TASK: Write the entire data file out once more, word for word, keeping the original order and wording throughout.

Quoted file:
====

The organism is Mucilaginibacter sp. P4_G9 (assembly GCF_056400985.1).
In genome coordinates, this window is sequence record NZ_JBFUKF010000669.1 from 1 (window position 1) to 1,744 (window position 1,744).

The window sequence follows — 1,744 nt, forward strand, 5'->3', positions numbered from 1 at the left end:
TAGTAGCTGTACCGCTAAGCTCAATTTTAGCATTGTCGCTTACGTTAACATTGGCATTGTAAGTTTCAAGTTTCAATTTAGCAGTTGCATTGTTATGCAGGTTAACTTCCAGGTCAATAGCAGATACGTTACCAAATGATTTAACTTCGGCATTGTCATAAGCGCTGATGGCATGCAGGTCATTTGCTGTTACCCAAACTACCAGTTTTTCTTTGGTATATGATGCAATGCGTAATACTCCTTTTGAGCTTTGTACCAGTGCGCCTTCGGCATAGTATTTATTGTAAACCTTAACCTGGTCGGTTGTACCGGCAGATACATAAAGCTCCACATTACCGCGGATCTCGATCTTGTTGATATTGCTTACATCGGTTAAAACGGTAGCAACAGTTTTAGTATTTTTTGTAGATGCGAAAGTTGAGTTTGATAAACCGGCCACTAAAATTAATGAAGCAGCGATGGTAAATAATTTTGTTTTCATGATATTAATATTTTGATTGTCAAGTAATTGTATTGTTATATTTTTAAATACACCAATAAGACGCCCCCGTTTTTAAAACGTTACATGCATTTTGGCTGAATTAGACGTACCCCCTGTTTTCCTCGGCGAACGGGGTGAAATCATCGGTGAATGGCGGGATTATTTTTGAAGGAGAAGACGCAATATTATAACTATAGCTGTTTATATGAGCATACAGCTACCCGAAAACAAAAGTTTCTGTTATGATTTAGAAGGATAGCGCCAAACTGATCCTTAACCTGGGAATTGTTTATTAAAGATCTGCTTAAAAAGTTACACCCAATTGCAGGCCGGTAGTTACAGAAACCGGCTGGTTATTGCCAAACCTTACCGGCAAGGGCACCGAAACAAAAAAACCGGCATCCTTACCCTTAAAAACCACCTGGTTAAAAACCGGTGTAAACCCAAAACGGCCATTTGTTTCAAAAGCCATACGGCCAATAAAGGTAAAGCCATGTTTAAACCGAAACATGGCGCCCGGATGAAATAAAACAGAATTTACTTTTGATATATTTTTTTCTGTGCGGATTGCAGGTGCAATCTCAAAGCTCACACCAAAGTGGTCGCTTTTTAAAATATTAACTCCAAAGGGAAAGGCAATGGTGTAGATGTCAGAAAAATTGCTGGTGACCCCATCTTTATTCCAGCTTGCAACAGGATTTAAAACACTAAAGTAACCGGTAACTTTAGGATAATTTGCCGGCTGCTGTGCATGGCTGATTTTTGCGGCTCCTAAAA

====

The organism is Mucilaginibacter sp. P4_G9 (assembly GCF_056400985.1).
In genome coordinates, this window is sequence record NZ_JBFUKF010000669.1 from 1 (window position 1) to 1,744 (window position 1,744).

The window sequence follows — 1,744 nt, forward strand, 5'->3', positions numbered from 1 at the left end:
TAGTAGCTGTACCGCTAAGCTCAATTTTAGCATTGTCGCTTACGTTAACATTGGCATTGTAAGTTTCAAGTTTCAATTTAGCAGTTGCATTGTTATGCAGGTTAACTTCCAGGTCAATAGCAGATACGTTACCAAATGATTTAACTTCGGCATTGTCATAAGCGCTGATGGCATGCAGGTCATTTGCTGTTACCCAAACTACCAGTTTTTCTTTGGTATATGATGCAATGCGTAATACTCCTTTTGAGCTTTGTACCAGTGCGCCTTCGGCATAGTATTTATTGTAAACCTTAACCTGGTCGGTTGTACCGGCAGATACATAAAGCTCCACATTACCGCGGATCTCGATCTTGTTGATATTGCTTACATCGGTTAAAACGGTAGCAACAGTTTTAGTATTTTTTGTAGATGCGAAAGTTGAGTTTGATAAACCGGCCACTAAAATTAATGAAGCAGCGATGGTAAATAATTTTGTTTTCATGATATTAATATTTTGATTGTCAAGTAATTGTATTGTTATATTTTTAAATACACCAATAAGACGCCCCCGTTTTTAAAACGTTACATGCATTTTGGCTGAATTAGACGTACCCCCTGTTTTCCTCGGCGAACGGGGTGAAATCATCGGTGAATGGCGGGATTATTTTTGAAGGAGAAGACGCAATATTATAACTATAGCTGTTTATATGAGCATACAGCTACCCGAAAACAAAAGTTTCTGTTATGATTTAGAAGGATAGCGCCAAACTGATCCTTAACCTGGGAATTGTTTATTAAAGATCTGCTTAAAAAGTTACACCCAATTGCAGGCCGGTAGTTACAGAAACCGGCTGGTTATTGCCAAACCTTACCGGCAAGGGCACCGAAACAAAAAAACCGGCATCCTTACCCTTAAAAACCACCTGGTTAAAAACCGGTGTAAACCCAAAACGGCCATTTGTTTCAAAAGCCATACGGCCAATAAAGGTAAAGCCATGTTTAAACCGAAACATGGCGCCCGGATGAAATAAAACAGAATTTACTTTTGATATATTTTTTTCTGTGCGGATTGCAGGTGCAATCTCAAAGCTCACACCAAAGTGGTCGCTTTTTAAAATATTAACTCCAAAGGGAAAGGCAATGGTGTAGATGTCAGAAAAATTGCTGGTGACCCCATCTTTATTCCAGCTTGCAACAGGATTTAAAACACTAAAGTAACCGGTAACTTTAGGATAATTTGCCGGCTGCTGTGCATGGCTGATTTTTGCGGCTCCTAAAA